Congress may create massive program to collect college student data
“Just think George Orwell, and take it to the nth degree. We’re in an environment of surveillance, essentially. It will be an extraordinarily rich data set of your life.”
Now Congress appears ready to approve the creation of a comprehensive data system that would include the personal information of every student enrolled in college or another higher education institution, and track them after their graduate. The stated goal of the legislation is to ensure that colleges are more transparent about how well they educate their students.
Information collected would include names, age, grades, test scores, attendance, race and ethnicity, gender, and economic status, directly from their colleges, along with other sensitive information pertaining to their disabilities and/or “status as a confined or incarcerated individual.” As the students move through life, this data could be “matched” with personal data from the other federal agencies, including the Census Bureau, the Defense Department and the Social Security Administration.
Activists concerned about student privacy rights are protesting the legislation, called the College Transparency Act. These groups have sent a letter to Congress (you can read it below) explaining their concerns: Parent Coalition for Student Privacy; Children and Screens: Institute of Digital Media and Child Development; Consumer Federation of America; Electronic Privacy Information Center (EPIC); Fairplay; Me2B Alliance; Network for Public Education; ParentsTogether Action.
In 2014, a controversial $100 million student data collection project, known as iBloom and funded by the Gates Foundation, was forced to shut down because of student privacy concerns — in large part because of the work of activists including New York parent advocate Leonie Haimson. The Gates Foundation is a key player in the push for the college data collection project.
Haimson, who is co-founder of the Parent Coalition for Student Privacy, wrote the following post about the College Transparency Act.
Supporters of the College Transparency Act say privacy concerns are unfounded because student data will be provided in aggregate form.
Haimson says in her piece that there must be less intrusive ways to analyze higher education outcomes and that the data collection system being proposed “would not only be vulnerable to breaches, but also could have unanticipated negative consequences, by discouraging colleges from accepting the highest-need students to boost their ratings, and/or cause them to discourage their students from entering into careers that have great social value, but lower than average salaries, like teaching.”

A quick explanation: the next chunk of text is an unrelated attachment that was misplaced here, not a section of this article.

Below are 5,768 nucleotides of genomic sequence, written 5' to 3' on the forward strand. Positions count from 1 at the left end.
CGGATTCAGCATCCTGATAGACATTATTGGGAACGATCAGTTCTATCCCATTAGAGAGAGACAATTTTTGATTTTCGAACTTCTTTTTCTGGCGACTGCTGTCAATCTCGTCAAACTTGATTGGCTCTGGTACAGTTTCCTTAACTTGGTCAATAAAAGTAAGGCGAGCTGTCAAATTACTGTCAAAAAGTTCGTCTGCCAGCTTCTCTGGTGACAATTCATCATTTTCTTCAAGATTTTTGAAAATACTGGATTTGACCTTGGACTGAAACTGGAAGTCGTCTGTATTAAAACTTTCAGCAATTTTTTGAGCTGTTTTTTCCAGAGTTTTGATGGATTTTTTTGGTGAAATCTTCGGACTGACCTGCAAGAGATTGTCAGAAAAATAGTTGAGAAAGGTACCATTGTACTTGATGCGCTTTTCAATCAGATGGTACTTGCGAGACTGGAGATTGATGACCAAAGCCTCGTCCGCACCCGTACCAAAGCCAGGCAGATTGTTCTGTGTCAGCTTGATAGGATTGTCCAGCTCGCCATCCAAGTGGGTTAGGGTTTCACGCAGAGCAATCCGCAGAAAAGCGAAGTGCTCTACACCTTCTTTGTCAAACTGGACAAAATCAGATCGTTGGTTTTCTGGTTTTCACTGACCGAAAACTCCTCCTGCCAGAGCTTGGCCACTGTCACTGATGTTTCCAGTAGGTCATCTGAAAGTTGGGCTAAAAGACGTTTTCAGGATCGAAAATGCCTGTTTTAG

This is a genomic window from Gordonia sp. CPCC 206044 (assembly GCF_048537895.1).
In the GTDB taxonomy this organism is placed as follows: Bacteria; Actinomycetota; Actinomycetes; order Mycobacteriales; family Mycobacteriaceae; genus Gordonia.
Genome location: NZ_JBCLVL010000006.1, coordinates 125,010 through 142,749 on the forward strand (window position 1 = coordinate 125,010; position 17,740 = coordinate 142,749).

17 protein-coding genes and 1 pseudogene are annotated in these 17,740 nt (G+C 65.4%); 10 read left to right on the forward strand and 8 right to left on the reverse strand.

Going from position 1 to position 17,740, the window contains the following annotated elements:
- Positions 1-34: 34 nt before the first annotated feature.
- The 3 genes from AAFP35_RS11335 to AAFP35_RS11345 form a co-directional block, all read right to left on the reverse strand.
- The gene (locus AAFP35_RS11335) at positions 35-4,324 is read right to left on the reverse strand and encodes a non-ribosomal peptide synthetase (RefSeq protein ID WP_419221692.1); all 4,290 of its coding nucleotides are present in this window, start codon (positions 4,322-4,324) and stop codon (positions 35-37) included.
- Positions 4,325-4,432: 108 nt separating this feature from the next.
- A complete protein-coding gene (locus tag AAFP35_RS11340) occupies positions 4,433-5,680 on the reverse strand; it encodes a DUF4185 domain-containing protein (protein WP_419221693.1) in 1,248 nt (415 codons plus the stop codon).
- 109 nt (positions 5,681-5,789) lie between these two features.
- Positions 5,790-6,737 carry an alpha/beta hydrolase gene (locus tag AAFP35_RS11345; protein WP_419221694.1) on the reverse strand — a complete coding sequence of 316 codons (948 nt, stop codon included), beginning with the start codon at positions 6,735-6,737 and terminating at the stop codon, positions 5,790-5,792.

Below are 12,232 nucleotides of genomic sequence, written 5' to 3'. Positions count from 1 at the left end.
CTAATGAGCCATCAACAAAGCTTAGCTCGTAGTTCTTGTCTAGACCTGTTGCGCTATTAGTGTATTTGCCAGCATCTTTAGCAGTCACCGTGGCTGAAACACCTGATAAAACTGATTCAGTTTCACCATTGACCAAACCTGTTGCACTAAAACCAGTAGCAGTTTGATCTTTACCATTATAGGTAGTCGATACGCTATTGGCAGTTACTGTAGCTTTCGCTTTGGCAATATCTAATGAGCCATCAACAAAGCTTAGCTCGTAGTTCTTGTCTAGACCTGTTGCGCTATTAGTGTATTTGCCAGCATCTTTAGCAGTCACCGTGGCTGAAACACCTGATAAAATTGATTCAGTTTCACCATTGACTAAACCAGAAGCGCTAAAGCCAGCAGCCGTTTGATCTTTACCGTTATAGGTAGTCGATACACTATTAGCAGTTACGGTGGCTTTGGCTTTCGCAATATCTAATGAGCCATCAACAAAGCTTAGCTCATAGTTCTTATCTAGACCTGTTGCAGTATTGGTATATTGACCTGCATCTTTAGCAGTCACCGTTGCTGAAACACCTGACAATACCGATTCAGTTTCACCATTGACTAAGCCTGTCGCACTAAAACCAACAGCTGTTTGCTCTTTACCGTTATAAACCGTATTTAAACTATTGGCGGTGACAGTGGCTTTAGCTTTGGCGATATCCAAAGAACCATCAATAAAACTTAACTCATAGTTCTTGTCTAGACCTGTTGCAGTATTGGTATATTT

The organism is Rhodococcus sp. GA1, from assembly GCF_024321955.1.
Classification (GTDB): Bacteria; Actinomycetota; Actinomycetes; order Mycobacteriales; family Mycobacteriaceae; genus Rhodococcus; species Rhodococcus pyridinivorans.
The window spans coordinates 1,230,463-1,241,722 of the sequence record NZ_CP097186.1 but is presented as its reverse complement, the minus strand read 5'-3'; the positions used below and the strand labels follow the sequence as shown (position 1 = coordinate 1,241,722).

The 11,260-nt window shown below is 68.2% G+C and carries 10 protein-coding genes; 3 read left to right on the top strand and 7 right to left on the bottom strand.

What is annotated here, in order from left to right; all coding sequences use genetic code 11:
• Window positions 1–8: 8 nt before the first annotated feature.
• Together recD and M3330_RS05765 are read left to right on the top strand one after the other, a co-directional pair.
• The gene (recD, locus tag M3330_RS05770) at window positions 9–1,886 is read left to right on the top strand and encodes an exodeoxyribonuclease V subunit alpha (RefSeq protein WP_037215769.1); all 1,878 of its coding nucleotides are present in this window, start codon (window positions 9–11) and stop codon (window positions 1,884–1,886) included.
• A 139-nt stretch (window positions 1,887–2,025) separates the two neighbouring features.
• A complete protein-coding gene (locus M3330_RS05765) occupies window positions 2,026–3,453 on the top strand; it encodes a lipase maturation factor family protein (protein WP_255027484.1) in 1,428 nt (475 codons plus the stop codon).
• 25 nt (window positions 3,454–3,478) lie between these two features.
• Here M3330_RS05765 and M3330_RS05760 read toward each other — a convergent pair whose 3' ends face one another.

With practically no public notice and no public hearings, the House of Representatives passed the College Transparency Act (CTA) on Feb. 4, 2022, by slipping it into a much larger unrelated bill called the America Competes Act, intended to better position the United States to compete with China. The bill is now slated to go to conference with the Senate. (You can read the bill here, starting on page 30.)
The CTA would authorize the federal government to create a comprehensive data system that would include the personal information of every student enrolled in college or another higher education institution, and track them through their entire lives, by collecting their names, age, grades, test scores, attendance, race and ethnicity, gender, and economic status, directly from their colleges, along with other highly sensitive information pertaining to their disabilities and/or “status as a confined or incarcerated individual.”
Then, as they move through life, this data would be “matched” with their personal data from the other federal agencies, including the Census Bureau, the Department of Defense, Veterans Affairs, and the Social Security Administration.
No student would be allowed to opt out of this database, and there are no provisions for their data ever to be deleted. Instead, this bill would essentially allow the federal government to create a perpetual surveillance system, vulnerable to breaches and abuse.
This bill would overturn the legal ban on the federal government’s collection of personal student data, otherwise known as a “student unit record” system. The ban was established as a privacy safeguard in the Higher Education Opportunity Act of 2008, which “prohibits the creation or maintenance of a federal database of personally identifiable student information.”